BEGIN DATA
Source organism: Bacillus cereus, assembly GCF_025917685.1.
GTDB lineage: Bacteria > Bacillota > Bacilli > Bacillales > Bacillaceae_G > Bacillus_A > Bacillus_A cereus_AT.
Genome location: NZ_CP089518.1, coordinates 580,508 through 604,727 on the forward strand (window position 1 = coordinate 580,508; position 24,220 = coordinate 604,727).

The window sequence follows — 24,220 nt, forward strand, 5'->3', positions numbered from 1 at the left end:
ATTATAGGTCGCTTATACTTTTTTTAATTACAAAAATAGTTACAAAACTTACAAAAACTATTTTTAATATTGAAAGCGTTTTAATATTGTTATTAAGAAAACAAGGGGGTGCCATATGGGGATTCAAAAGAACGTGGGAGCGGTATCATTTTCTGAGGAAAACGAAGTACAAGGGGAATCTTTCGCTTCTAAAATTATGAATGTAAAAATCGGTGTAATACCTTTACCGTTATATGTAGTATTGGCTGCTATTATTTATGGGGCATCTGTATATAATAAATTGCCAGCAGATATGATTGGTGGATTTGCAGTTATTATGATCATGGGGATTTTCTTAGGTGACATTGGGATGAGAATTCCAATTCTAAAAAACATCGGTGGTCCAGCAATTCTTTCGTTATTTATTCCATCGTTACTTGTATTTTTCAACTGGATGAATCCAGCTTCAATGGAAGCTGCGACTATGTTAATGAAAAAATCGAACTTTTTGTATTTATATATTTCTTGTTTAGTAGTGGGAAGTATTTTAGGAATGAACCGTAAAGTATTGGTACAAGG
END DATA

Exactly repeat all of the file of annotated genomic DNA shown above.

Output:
Source organism: Bacillus cereus, assembly GCF_025917685.1.
GTDB lineage: Bacteria > Bacillota > Bacilli > Bacillales > Bacillaceae_G > Bacillus_A > Bacillus_A cereus_AT.
Genome location: NZ_CP089518.1, coordinates 580,508 through 604,727 on the forward strand (window position 1 = coordinate 580,508; position 24,220 = coordinate 604,727).

The window sequence follows — 24,220 nt, forward strand, 5'->3', positions numbered from 1 at the left end:
ATTATAGGTCGCTTATACTTTTTTTAATTACAAAAATAGTTACAAAACTTACAAAAACTATTTTTAATATTGAAAGCGTTTTAATATTGTTATTAAGAAAACAAGGGGGTGCCATATGGGGATTCAAAAGAACGTGGGAGCGGTATCATTTTCTGAGGAAAACGAAGTACAAGGGGAATCTTTCGCTTCTAAAATTATGAATGTAAAAATCGGTGTAATACCTTTACCGTTATATGTAGTATTGGCTGCTATTATTTATGGGGCATCTGTATATAATAAATTGCCAGCAGATATGATTGGTGGATTTGCAGTTATTATGATCATGGGGATTTTCTTAGGTGACATTGGGATGAGAATTCCAATTCTAAAAAACATCGGTGGTCCAGCAATTCTTTCGTTATTTATTCCATCGTTACTTGTATTTTTCAACTGGATGAATCCAGCTTCAATGGAAGCTGCGACTATGTTAATGAAAAAATCGAACTTTTTGTATTTATATATTTCTTGTTTAGTAGTGGGAAGTATTTTAGGAATGAACCGTAAAGTATTGGTACAAGG